Visit the Classroom Victory Garden Project website to learn about food production during WWII, find lesson plans and activities for elementary students, get tips for starting your own garden and try out simple Victory Garden recipes!
Visit our new interactive website to learn about wartime technical and scientific advances that forever changed our world.
Turn your students into history detectives as they ponder over the origins and uses of these intriguing pieces of WWII history.
How many days should students research?
Allow at least 1-2 periods for student research. If possible, reserve library time for student research. Consult with the librarian ahead of time to pull WWII books for the students. Groups should write at least five to seven research questions on their selected date. Students should take notes from at least three resources, one print source, one reference source (internet or print), and one internet source. Select the amount of class and individual research time.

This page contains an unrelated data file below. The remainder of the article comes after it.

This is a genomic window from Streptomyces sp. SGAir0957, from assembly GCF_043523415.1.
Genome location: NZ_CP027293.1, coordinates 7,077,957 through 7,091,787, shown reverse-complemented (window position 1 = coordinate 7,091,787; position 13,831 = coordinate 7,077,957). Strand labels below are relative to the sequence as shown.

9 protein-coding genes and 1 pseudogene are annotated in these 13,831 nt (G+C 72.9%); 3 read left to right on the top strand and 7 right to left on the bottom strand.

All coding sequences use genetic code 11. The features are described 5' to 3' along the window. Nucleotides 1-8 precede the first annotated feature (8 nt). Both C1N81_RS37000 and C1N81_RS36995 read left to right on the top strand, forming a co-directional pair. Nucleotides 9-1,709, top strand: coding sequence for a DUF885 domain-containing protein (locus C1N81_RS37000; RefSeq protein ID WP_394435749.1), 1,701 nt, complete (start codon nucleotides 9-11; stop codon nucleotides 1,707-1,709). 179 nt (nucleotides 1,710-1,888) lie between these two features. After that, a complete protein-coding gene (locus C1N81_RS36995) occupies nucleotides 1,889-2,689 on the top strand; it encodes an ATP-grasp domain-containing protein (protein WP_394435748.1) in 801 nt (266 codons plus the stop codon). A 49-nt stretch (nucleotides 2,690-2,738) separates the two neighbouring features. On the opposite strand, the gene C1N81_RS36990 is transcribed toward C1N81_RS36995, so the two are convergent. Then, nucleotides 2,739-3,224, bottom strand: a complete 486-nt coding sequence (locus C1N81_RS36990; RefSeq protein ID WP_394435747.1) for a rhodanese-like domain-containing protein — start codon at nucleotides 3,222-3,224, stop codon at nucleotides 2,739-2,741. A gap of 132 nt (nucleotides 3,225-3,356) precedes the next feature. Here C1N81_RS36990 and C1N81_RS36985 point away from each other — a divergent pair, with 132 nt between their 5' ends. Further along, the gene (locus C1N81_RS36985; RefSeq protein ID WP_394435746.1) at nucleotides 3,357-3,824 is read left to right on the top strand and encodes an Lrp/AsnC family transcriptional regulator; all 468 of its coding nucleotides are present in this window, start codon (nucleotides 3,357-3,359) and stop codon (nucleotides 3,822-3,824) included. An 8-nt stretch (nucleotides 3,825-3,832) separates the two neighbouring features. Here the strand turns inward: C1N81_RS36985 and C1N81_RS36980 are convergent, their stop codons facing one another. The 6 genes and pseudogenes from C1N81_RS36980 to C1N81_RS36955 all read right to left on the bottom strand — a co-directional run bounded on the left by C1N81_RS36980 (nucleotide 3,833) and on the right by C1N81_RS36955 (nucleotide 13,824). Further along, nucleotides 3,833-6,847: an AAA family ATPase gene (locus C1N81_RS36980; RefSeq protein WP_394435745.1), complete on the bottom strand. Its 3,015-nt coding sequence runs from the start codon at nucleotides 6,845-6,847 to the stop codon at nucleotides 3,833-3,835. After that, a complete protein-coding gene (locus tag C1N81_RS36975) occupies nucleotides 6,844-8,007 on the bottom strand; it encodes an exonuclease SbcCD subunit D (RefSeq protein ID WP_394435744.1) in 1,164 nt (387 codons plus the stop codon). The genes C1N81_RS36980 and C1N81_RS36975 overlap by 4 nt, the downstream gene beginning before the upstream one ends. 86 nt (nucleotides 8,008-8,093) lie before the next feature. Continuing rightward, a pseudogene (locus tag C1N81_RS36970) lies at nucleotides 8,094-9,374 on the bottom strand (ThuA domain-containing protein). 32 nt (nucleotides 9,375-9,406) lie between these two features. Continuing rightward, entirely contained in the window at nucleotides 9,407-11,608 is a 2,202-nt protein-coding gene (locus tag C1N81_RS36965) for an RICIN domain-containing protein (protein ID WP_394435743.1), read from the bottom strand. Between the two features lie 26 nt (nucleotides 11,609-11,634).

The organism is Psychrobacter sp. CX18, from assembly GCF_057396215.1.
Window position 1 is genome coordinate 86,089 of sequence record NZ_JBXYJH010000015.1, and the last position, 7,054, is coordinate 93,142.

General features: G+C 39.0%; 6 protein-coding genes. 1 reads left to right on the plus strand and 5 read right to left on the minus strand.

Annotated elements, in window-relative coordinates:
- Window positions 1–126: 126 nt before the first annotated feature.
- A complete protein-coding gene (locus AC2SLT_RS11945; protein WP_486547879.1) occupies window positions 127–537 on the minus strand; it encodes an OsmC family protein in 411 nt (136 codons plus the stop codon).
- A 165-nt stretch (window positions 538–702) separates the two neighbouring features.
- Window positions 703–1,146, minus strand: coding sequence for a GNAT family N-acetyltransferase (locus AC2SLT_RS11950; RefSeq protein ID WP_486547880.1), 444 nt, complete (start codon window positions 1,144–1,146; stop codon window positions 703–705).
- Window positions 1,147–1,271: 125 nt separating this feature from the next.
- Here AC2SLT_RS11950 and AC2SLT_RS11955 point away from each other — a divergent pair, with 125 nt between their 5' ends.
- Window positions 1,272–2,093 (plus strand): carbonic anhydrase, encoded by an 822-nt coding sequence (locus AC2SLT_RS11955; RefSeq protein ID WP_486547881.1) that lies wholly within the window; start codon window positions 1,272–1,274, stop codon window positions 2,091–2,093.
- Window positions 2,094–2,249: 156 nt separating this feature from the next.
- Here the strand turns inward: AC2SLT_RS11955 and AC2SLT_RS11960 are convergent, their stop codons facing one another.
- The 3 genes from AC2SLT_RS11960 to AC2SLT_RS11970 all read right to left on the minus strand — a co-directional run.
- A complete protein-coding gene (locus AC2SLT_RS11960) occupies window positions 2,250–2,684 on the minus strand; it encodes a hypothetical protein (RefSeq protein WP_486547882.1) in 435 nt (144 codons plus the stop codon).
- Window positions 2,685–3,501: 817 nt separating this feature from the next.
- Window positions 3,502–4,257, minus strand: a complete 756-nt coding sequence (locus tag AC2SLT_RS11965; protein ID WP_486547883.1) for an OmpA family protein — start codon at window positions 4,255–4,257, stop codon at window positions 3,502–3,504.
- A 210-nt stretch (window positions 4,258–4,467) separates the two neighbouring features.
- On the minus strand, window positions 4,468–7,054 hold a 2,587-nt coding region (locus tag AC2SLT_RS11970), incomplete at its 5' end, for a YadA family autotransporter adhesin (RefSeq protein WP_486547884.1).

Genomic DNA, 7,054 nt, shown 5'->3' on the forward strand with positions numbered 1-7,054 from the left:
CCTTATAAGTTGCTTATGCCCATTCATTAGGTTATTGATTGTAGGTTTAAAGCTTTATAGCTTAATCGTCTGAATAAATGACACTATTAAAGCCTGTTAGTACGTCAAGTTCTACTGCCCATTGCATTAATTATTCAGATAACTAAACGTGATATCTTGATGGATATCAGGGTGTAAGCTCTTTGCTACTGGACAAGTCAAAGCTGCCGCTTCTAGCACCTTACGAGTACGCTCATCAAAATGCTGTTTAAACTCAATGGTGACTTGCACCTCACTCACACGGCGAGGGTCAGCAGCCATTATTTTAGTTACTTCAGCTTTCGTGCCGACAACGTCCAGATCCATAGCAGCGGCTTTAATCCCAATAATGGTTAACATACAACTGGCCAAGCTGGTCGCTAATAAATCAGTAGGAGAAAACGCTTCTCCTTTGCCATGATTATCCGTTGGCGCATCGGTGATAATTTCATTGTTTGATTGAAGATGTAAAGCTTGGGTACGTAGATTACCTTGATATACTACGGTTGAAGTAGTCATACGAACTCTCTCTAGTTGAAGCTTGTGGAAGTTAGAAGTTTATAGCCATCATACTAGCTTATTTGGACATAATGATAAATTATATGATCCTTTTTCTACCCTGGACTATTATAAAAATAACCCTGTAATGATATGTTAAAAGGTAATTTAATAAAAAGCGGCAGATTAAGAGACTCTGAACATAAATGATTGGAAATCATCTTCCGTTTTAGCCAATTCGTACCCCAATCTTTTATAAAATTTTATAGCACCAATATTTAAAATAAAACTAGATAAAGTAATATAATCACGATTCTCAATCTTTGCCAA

What are some topics my students should research?
Please see below for sample topics.
· Industry/Manufacturing – Were there local plants or factories that contributed to the war effort? What were the top professions during WWII? Where did women work?
· School – What was the school population like? How did this affect school life, sports, dances, classes, etc?
· Festivals/Celebrations – How were holidays celebrated? Were there any changes due to the war?
· Rationing – What was rationing like? How did this impact business and everyday life?
· Prices/Fun Facts – What are prices for sample items then and now (everyday items such as milk, meat, coffee, bread, postage stamps, newspapers as well as movie tickets, haircuts, and pay phone calls)? What does the general demographic look like then and now?
· Media – How did the local news media report on the war? Did any new publications begin during wartime? Did subscription and readership increase or decrease?
· Oral History – What percentage of the population went to fight? What are some of their stories? Oral history resources, including sample questions, have also been provided. Feel free to use when guiding your students through this part of research
What sources should my student use?
We recommend that students use at least three sources, one print source, one reference source (either internet or print), and one internet source. You might visit your local public and ask the librarians for assistance. If available, visit your town’s museum or archives. Check to see if your local paper is digitized and available on the internet.